Prize Goes to Forests in Madagascar and Brazil
26 October 2010 | International news release
The 2010 IUCN-Reuters-COMplus Media Award for Excellence in Environmental Reporting goes to Anjali Nayar and Juliane von Mittelstaedt for their articles on saving the forests in Madagascar and Brazil.
Julia Marton-Lefèvre, IUCN Director General, presented the award at the Global Awards Ceremony, held during the high-level biodiversity meeting currently underway in Nagoya, Japan.
“The wealth of entries in this competition shows the huge diversity of beauty the natural world has to offer and the array of solutions it offers to some of the most pressing questions of our day, such as global warming,” says Julia Marton-Lefèvre. “Journalists reporting on the loss of wildlife and the importance of having a healthy planet for all of us deserve a gold medal for all their efforts – we need to see this effort matched by governments here at this crucial meeting in Nagoya to reach global conservation targets, otherwise even our hope will face extinction.”
Der globale Indianer, or Using the Internet to Save the Rainforest, by Juliane von Mittelstaedt for Germany’s Der Spiegel is a feature article about the Surui people of the Brazilian rainforest. If current trends continue, the land of the Surui, three times the size of New York city, might disappear in 100 years time. Combining technology with tradition, the Surui people are determined to save their forest, their culture and their tribe by entering the global emissions market.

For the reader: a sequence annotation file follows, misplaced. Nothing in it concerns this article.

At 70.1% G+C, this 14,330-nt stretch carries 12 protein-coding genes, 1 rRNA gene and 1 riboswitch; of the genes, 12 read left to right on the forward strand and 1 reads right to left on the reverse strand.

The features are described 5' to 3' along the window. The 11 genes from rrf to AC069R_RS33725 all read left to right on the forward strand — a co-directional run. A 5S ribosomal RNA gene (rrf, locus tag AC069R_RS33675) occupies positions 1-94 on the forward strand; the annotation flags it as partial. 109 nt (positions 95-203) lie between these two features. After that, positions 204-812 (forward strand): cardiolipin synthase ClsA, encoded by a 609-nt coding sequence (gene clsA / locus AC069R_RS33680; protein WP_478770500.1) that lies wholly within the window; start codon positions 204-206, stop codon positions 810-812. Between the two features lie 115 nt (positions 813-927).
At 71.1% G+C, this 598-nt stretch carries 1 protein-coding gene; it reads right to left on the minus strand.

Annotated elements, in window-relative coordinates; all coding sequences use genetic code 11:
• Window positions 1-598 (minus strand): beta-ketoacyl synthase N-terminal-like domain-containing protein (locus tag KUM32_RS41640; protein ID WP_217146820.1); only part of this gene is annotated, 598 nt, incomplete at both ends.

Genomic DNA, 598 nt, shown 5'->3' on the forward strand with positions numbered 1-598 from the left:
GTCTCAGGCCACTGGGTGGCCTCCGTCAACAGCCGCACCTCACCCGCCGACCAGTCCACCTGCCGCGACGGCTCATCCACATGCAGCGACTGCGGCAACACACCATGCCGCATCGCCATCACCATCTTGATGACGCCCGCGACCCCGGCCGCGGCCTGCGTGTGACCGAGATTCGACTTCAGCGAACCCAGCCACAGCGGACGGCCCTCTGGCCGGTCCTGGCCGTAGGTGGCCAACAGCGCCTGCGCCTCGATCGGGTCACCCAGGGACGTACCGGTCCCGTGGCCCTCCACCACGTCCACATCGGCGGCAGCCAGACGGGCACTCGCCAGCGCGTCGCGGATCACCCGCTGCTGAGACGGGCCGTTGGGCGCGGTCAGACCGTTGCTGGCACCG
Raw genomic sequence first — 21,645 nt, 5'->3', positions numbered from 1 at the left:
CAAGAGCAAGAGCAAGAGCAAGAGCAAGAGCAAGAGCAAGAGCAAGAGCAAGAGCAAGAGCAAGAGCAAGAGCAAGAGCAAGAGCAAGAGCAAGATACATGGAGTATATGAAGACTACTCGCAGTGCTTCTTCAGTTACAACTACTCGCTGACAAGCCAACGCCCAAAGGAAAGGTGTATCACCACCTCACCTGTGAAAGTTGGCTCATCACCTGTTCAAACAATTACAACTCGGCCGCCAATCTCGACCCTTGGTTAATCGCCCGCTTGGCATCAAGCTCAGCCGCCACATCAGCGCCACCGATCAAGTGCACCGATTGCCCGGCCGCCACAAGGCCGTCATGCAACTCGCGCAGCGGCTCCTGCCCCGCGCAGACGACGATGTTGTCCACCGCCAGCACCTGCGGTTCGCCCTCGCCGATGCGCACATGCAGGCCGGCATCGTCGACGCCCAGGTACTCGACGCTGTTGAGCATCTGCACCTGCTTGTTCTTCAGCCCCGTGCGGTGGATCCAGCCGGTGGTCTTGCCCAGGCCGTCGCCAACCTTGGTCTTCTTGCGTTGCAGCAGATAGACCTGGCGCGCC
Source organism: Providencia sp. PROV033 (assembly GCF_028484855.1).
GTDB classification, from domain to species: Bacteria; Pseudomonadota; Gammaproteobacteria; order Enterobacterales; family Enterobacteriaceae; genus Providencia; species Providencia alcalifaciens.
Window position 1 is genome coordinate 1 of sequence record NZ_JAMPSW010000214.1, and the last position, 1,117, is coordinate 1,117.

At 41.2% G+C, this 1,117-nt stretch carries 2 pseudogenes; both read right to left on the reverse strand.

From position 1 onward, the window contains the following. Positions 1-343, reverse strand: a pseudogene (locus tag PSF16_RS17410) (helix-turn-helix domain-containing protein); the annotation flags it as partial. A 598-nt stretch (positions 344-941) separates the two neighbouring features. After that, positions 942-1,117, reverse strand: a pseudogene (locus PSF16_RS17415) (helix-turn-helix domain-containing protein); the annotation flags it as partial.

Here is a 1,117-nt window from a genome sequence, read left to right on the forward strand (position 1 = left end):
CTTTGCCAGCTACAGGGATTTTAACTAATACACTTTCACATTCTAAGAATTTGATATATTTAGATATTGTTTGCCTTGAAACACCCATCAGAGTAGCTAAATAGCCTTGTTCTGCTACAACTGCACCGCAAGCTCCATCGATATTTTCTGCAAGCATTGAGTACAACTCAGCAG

How to save a forest by Anjali Nayar for Nature Magazine looks at the impact of forest conservation and carbon trading projects on a rural area in Madagascar, where political unrest and extreme poverty have resulted in massive destruction of forests over the last 60 years.
“I’m glad that through this prize, I’ve helped shed some light on both the opportunities and challenges for developing countries to keep their forests standing,” says joint winner Anjali Nayar.
The two award-winning articles were selected by a Global Master Jury, which considered six regional winners’ articles, representing Latin America, North America and Oceania, Europe, Asia, English-speaking Africa and the Middle East, and French-speaking Africa. A total of 418 print entries from 81 different countries have competed for the 2010 award.
Established in 1998, the IUCN-Reuters-COMplus Media Awards aim to raise global awareness of environmental and sustainable development issues, by encouraging high standards in environmental reporting worldwide.
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